Ed. note: the two measures discussed below passed.
Today the Sedgwick County Commission will consider two measures that, if adopted, will further establish corporate welfare and rent-seeking as Wichita’s and Sedgwick County’s economic development strategy.
When people are living on welfare, we usually see that as a sad state of affairs. We view it as a failure, both for the individual and for the country. We seek ways to help people get off welfare so that they become self-sufficient. We want to help them contribute to society rather than being a drain on its resources.
But local economic development officials don’t see corporate welfare as a bad thing. Instead, as these two measures — both which will likely pass — illustrate, welfare is good when you’re a business in Sedgwick County. Especially if you can raise speculation that your company might move out of the area.
The term rent, or more precisely, economic rent is somewhat unfortunate, as the common usage of the term — paying someone money for the use of an asset for a period of time — contains no sinister connotation. But economic rent does carry baggage.
What is rent seeking? Wikipedia defines it like this: “In economics, rent seeking occurs when an individual, organization or firm seeks to earn income by capturing economic rent through manipulation or exploitation of the economic environment, rather than by earning profits through economic transactions and the production of added wealth.”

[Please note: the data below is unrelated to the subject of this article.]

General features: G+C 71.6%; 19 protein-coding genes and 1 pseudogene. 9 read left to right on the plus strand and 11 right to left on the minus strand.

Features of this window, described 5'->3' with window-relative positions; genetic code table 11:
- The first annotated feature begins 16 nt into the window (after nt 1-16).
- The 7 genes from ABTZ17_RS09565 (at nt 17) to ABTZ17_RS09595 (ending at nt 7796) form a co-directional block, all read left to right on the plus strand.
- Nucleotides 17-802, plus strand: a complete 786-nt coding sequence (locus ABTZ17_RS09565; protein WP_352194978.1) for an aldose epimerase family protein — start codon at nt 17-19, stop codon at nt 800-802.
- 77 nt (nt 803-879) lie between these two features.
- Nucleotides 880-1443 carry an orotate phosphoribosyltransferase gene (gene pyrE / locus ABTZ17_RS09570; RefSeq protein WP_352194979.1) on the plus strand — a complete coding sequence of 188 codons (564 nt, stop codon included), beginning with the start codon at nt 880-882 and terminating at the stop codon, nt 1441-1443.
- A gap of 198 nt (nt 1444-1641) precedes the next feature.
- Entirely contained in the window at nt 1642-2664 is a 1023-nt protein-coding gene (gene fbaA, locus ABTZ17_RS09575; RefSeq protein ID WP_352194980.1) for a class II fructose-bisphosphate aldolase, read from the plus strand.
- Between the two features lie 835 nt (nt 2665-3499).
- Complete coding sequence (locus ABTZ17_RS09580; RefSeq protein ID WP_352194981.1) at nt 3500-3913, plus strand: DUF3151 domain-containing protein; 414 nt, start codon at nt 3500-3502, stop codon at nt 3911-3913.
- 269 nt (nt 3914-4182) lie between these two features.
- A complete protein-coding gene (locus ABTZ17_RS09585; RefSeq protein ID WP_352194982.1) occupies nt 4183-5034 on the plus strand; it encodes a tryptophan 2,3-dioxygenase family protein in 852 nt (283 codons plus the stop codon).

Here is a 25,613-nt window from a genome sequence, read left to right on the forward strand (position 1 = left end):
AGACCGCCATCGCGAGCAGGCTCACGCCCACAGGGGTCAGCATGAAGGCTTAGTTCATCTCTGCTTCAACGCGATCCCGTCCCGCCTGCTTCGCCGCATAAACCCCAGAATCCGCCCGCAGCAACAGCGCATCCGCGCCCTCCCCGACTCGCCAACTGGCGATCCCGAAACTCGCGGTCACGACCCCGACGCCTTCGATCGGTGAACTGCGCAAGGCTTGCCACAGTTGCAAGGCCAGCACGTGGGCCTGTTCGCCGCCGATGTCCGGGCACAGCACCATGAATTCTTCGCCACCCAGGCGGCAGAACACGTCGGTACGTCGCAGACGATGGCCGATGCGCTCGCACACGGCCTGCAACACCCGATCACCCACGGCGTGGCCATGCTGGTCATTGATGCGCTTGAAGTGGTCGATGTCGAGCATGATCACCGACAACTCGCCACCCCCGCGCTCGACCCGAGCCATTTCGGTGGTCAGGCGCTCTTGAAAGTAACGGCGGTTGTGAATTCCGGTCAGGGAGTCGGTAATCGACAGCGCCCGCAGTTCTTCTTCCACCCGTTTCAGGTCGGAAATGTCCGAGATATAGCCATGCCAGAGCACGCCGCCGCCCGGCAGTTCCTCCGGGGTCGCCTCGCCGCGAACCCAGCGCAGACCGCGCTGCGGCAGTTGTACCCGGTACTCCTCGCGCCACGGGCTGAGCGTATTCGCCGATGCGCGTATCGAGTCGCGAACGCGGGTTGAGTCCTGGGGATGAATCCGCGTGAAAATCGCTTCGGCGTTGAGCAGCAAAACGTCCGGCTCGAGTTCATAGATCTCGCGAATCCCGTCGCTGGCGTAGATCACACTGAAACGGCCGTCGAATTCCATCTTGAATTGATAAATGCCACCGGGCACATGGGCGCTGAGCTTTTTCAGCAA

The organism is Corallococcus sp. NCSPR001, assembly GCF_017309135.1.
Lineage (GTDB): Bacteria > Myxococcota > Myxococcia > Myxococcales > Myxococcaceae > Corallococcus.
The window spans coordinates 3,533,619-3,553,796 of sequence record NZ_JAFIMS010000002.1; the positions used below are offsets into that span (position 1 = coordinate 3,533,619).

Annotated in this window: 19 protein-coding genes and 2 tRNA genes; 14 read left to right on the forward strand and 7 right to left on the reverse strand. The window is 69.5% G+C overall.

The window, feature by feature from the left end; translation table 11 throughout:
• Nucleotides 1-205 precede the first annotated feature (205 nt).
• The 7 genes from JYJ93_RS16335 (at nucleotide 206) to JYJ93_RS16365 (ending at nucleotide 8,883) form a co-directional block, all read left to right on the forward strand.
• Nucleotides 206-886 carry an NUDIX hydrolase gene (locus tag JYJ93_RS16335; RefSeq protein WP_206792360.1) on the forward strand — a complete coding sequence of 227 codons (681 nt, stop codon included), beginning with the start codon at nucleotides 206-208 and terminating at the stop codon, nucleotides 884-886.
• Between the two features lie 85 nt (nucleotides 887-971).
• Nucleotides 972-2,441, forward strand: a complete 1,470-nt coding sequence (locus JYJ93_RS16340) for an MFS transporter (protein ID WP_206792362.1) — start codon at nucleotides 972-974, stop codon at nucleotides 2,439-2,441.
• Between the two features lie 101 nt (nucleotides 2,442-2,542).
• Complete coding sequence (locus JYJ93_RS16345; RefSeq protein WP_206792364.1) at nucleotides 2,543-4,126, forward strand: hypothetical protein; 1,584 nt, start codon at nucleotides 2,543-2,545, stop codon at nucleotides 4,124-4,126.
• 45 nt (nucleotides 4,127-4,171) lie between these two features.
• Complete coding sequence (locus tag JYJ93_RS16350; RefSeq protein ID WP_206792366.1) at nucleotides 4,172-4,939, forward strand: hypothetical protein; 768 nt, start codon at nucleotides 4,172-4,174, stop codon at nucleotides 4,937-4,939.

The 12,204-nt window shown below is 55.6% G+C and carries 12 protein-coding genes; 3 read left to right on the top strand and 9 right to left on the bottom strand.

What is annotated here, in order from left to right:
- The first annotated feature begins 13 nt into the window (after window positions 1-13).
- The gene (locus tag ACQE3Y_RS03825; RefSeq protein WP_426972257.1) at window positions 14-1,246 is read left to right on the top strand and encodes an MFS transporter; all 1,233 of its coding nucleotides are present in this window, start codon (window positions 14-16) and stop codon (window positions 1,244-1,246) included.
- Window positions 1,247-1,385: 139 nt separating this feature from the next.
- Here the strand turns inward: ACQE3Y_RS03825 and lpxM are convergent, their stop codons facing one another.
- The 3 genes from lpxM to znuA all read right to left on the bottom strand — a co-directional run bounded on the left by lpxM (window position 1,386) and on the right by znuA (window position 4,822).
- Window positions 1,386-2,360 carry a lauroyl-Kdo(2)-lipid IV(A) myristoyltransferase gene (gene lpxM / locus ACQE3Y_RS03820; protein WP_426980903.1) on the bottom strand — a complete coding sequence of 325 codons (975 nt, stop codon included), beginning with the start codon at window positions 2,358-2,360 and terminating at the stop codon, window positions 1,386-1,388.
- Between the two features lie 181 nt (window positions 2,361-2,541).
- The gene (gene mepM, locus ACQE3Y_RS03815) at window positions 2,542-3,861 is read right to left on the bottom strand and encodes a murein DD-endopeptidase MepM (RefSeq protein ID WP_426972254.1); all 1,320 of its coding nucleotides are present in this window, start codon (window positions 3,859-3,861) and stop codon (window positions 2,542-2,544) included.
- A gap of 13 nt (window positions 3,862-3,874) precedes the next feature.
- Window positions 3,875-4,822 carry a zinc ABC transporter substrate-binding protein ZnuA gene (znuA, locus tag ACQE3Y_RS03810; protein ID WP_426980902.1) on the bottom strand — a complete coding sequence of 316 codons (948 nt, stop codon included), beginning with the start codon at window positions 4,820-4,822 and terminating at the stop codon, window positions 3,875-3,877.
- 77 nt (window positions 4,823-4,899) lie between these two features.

This explanation doesn’t do full justice to the term, because it doesn’t mention the role that government and politics usually play. The Concise Encyclopedia of Economics adds this: “The idea is simple but powerful. People are said to seek rents when they try to obtain benefits for themselves through the political arena. They typically do so by getting a subsidy for a good they produce or for being in a particular class of people, by getting a tariff on a good they produce, or by getting a special regulation that hampers their competitors.”
The deals the Sedgwick County Commission will consider are both corporate welfare and rent-seeking. Both are harmful to our community.
The first item concerns Apex Engineering International LLC, which is proposed to receive forgivable loans of $220,000 each from Wichita and Sedgwick County. (The City of Wichita has already approved its loan.) The company will also receive grants and tax credits totaling $1,272,000 from the state. Surprisingly, no property tax exemption is mentioned for this company. The city’s material on this matter may be read at Approval of Forgivable Loan Agreement (Apex Engineering International).
Apex will also receive $1,272,000 in tax credits and grants under programs offered by the State of Kansas.
The second item concerns MoJack Distributors, LLC, a company that makes an accessory for riding lawn mowers. It is proposed that the City of Wichita and Sedgwick County each make a forgivable loans of $35,000 to this company. (Again, Wichita has already approved its loan to this company.) If the company maintains a certain level of employment, the loans do not need to be repaid.